What started out looking like a little-league affair wound up with only one team looking as though it didn’t belong, and for one of a very few times when these clubs meet up, it was the Tampa Bay Rays.
The Blue Jays have lost each of the past 14 series that they’ve played in Central Florida, and it seems as though many of those losses have either been of the “anything that can go wrong will go wrong” variety, or have involved the Blue Jays’ allowing the Rays a tiny opening with an error, misplay, ill-timed walk or some such and having the Tampas just blast through that hole for a big rally.
In the opener of this series in St. Pete, the Rays got a huge break early thanks to a ridiculous ground rule at Tropicana Field, and were basically handed another run later on by an extremely shaky Kyle Drabek, but they couldn’t put Drabek away and wound up blowing up real good in the 8th inning, allowing the Blue Jays to salt away a win.
The insanity began early, with B.J. Upton coming to the plate with one out in the bottom of the first. He hit a lazy fly ball to centre, and Colby Rasmus camped under it in front of the warning track, ready to make a play, but the ball hit something and fell in front of him.
The umpires went back to look at the replay and must have seen one that we didn’t, because they determined that the ball hit an object that was suspended from the “B” ring – the second most inside of the four rings that hold up the roof at the Trop.
It’s a categorically insane ground rule – there is no chance the ball would have gone out if it hadn’t hit the catwalk – but as of right now there’s nothing anyone can do about it.
But the Blue Jays didn’t let that get to them, nor did they let six Drabek walks get to them, or three wild pitches by the young righty – all of which came in the third inning.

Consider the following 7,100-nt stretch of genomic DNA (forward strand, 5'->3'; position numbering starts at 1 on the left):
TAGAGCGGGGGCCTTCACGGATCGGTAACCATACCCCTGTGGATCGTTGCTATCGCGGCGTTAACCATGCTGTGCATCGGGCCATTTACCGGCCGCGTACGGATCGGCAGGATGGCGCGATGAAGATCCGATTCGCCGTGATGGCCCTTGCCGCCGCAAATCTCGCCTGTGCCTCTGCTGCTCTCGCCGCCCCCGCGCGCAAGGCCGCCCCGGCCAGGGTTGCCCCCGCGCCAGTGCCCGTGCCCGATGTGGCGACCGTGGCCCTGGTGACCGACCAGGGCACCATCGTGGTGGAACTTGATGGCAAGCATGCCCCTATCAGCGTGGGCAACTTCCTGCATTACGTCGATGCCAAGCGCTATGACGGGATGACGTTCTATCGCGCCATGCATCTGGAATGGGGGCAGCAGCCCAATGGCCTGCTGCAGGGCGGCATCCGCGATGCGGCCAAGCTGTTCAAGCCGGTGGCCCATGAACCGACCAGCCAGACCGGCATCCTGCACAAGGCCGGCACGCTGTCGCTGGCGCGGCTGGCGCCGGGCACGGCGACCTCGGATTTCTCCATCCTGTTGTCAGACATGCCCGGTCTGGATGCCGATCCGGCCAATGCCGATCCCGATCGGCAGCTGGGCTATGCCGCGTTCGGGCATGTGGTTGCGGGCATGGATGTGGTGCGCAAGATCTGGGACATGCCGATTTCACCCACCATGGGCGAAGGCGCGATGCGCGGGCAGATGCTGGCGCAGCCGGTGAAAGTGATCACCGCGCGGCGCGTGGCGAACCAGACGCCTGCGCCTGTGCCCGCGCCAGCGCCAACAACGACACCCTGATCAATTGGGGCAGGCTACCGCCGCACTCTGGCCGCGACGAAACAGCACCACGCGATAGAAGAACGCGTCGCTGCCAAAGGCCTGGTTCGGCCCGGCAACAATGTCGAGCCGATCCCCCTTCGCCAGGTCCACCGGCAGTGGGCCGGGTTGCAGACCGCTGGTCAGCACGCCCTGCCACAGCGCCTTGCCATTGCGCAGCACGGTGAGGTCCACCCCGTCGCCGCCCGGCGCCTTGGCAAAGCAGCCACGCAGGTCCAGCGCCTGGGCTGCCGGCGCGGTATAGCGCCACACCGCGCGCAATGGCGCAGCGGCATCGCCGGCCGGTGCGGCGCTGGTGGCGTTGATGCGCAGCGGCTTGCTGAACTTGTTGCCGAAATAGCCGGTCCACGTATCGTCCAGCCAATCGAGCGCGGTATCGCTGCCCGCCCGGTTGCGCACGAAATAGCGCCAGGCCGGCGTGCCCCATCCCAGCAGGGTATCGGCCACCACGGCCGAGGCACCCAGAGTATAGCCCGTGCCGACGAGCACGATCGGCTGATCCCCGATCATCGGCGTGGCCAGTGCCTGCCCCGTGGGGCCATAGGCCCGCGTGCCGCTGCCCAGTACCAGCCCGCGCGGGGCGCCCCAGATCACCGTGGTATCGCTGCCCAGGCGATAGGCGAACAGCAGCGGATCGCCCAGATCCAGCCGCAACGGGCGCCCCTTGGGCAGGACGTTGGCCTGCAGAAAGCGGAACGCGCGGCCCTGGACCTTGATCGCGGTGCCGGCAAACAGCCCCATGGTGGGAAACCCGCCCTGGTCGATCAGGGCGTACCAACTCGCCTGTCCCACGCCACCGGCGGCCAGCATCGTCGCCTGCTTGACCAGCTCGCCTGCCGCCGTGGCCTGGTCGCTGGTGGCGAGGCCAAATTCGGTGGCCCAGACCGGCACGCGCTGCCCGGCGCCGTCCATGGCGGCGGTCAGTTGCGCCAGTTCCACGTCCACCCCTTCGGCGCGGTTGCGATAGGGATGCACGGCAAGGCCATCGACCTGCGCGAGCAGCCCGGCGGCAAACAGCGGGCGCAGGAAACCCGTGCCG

In fact, despite his wildness, Drabek only gave up one run over six innings other than the extremely tainted 300-foot “home run” to dead centre, as the Rays went 1-for-5 against him with runners in scoring position. In three of his six innings, a lone walk was the only baserunner the Rays would get.
In the top of the 2nd, the Blue Jays tied it up by taking advantage of a Rays miscue. Edwin Encarnacion led off with a single and A.L. Player of the Week J.P. Arencibia hit a routine double play ball to third, but T-Bay second baseman Will Rhymes threw wildly to first, allowing Arencibia to go to second, from whence he scored as Eric Thames followed with an RBI single (and was picked off rounding first too far by Jose Molina).
The Blue Jays took the lead for good when Yunel Escobar went deep with one out in the 6th – no catwalks, no guywires, no nothing – and pounced on more Rays’ mistakes in the 8th to score three unearned insurance runs.
Colby Rasmus led off that inning with his second of two doubles on the night. After Jeff Mathis failed to bunt him over, Kelly Johnson was intentionally walked and Rays’ manager Joe Maddon went to his bullpen for Burke Badenhop. Escobar hit a comebacker to the mound that got under Badenhop’s glove for an error, loading the bases with one out, but then Badenhop got Jose Bautista and Edwin Encarnacion each to hit inning-ending double-play balls to third – neither of which were turned.
Sean Rodriguez hauled in Bautista’s grounder and threw it into right field, allowing two Jays’ runs to score, and Bautista blew up Rhymes at second on Encarnacion’s grounder, forcing a wild throw and cashing another Jays’ run.
Francisco Cordero came on to work a 1-2-3 bottom of the 8th – he’s retired 12 of the last 13 hitters he’s faced and hasn’t given up a run since being removed from the closer’s job.
The Blue Jays beat the Rays at their own game, and maybe – just maybe – this might mean that the dark cloud that has seemed to follow them every time they head down to the lovely St. Pete-Tampa Bay area is lifting.
Here’s tonight’s edition of The BlueJaysTalk, for your listening pleasure:
Big news from the minor leagues, as well, with Brett Cecil (5.2ip), Danny Farquhar (2.1) and Ronald Uviedo (1.0) combining to throw a no-hitter for the AA New Hampshire Fisher Cats in a 6-0 win over the Portland Sea Dogs. It’s the 3rd no-no in Fisher Cats’ history – the last guy to throw one? Kyle Drabek.
The Blue Jays and Rays continue their series in St. Pete with a battle of rookies. 21 year-old Drew Hutchison takes the ball against 22 year-old Matt Moore, who was the most talked-about rookie of the spring. He was the consensus pre-season pick for 2012 rookie of the year, and most seemed to think he’d contend for the Cy Young, too. Eight starts in, he’s 1-4, 5.20 with a WHIP of 1.578 and opponents’ OPS of .828. Hutchison has started six times and is 3-1, 4.81 with a WHIP of 1.515 and opponents’ OPS of .780. We’ll be on the air at 7:00PM Eastern – join us, won’t you?
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